In 1987 tragedy struck in NYC that reverberated around the world. A six-year-old named Lisa was abused and beaten to death by her attorney adoptive father while her adoptive mother stood by and did nothing. Seasoned NYC police officers said they had never seen a darker, filthier, drug-filled apartment or such horrendous abuse both to the child and the mother – who has multiple broken bones. Lying amidst the squalor was another child of 18 months, named Mitchell, tethered to a table leg with a filthy diaper and a bottle of rancid milk.
As the story of Lisa’s “illegal” adoption unfolded – of a mother betrayed by her obstetrician and a baby handed to two drug addicts, perhaps in exchange for drugs…and the years of abuse suffered by Lisa….the media couldn’t get enough of the story. It was the OJ Simpson case of the 80’s.
I was entranced from the beginning. All I could think of was: but for the grace of God. I knew with all my heart and soul that that could have been my daughter or any of our children who had been relinquished. My heart broke thinking of every mother wondering…and most of all for the one who knew it was her daughter.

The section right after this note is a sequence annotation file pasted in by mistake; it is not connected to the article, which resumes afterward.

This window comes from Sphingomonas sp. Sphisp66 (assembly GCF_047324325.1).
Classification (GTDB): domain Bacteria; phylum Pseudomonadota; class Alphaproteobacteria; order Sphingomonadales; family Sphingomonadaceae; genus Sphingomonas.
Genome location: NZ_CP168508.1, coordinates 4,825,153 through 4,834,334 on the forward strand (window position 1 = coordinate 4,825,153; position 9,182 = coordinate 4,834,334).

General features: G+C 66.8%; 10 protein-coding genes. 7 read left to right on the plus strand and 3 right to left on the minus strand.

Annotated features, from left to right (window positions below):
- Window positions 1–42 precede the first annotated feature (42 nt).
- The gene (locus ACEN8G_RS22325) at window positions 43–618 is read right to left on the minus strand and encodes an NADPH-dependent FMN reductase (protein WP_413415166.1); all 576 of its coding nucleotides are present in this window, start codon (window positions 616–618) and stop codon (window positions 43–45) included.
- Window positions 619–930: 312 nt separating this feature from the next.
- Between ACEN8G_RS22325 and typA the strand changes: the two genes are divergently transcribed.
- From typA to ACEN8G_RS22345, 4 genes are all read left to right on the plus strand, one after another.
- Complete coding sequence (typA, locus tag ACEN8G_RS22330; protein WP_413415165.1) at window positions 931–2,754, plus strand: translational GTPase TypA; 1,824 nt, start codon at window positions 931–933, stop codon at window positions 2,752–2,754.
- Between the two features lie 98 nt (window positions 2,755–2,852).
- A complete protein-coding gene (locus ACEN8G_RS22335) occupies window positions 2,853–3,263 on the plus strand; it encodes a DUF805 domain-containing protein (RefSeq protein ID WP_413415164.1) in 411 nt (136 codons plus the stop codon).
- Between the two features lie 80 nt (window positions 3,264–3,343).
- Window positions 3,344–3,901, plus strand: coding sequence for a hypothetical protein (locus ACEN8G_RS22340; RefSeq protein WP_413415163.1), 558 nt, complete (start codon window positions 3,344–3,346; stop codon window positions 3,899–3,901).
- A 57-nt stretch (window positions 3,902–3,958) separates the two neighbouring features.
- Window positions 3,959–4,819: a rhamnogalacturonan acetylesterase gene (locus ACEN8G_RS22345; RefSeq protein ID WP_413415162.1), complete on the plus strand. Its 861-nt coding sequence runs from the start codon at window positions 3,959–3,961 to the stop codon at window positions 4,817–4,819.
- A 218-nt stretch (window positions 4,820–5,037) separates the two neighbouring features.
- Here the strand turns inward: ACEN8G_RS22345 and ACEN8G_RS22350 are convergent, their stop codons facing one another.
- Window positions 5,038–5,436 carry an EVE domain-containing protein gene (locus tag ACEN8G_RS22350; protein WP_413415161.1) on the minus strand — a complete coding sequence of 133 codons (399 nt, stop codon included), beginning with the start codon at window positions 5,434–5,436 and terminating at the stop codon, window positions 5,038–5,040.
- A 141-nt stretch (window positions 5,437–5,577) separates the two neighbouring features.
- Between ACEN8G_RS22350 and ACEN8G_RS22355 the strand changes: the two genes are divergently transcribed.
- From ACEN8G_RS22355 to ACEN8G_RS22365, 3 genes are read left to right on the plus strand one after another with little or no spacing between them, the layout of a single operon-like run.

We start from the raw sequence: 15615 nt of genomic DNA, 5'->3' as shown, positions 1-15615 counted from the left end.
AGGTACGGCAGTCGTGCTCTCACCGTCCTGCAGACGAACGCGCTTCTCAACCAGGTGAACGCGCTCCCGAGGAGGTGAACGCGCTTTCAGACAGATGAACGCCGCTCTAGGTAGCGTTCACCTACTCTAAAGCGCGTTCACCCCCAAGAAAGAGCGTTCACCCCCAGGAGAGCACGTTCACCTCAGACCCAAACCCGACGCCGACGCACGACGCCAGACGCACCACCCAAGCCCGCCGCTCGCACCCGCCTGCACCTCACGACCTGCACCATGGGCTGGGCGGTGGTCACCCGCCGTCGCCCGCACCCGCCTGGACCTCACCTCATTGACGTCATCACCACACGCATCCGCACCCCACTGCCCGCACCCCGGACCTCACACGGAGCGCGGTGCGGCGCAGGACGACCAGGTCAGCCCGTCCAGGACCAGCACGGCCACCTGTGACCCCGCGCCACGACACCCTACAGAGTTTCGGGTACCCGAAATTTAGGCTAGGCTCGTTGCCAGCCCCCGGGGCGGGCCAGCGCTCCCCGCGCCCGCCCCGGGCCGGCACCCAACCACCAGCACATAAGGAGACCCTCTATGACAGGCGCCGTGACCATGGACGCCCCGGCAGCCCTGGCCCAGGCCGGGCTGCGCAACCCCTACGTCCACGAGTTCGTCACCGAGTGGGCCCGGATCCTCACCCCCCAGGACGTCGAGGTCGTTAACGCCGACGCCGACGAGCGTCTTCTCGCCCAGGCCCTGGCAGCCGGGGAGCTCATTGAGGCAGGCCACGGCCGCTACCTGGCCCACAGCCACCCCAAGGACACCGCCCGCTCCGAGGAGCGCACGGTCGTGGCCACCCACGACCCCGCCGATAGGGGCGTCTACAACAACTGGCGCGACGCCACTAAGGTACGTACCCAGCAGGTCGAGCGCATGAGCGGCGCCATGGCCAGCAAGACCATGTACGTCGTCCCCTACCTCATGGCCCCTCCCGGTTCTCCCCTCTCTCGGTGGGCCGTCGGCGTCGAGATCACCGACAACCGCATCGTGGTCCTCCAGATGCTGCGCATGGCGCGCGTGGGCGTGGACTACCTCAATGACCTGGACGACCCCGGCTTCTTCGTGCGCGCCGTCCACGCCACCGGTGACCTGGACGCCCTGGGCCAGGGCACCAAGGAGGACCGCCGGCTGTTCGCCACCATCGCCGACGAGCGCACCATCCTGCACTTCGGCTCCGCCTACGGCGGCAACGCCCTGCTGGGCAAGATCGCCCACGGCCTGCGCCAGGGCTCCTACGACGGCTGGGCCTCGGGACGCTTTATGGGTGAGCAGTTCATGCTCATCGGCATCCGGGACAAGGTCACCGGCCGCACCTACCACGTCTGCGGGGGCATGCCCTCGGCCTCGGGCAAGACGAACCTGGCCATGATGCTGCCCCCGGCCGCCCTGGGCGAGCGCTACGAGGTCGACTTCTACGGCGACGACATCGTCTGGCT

I was angered, and anger is a fire that burns in me igniting me into action. I saw in this tragedy the need to scream to the world: "See – this is what secretive, private, unregulated adoptions can lead to!" And so, together with Joe Soll of Adoption Crossroads in NYC, I (with Origins-NJ) initiated a candlelight vigil from Lisa’s home in Greenwhich Village, NY to her public elementary school. We got what we sought: lots of press and TV coverage.
Perhaps more importantly, on a homan scale, I was succesful (details revealed in my book, The Stork Market) in reuniting the boy, named Mitchell with his family. It is the most rewarding search and reunion of thousands I have helped accomplish.
Newspaper coverage of our candlelight vigil.
Right: My then six-year-old daughter at the candlelight vigil. She was the same age as Lisa.
Adoption Activism takes to the streets of NYC and Washington DC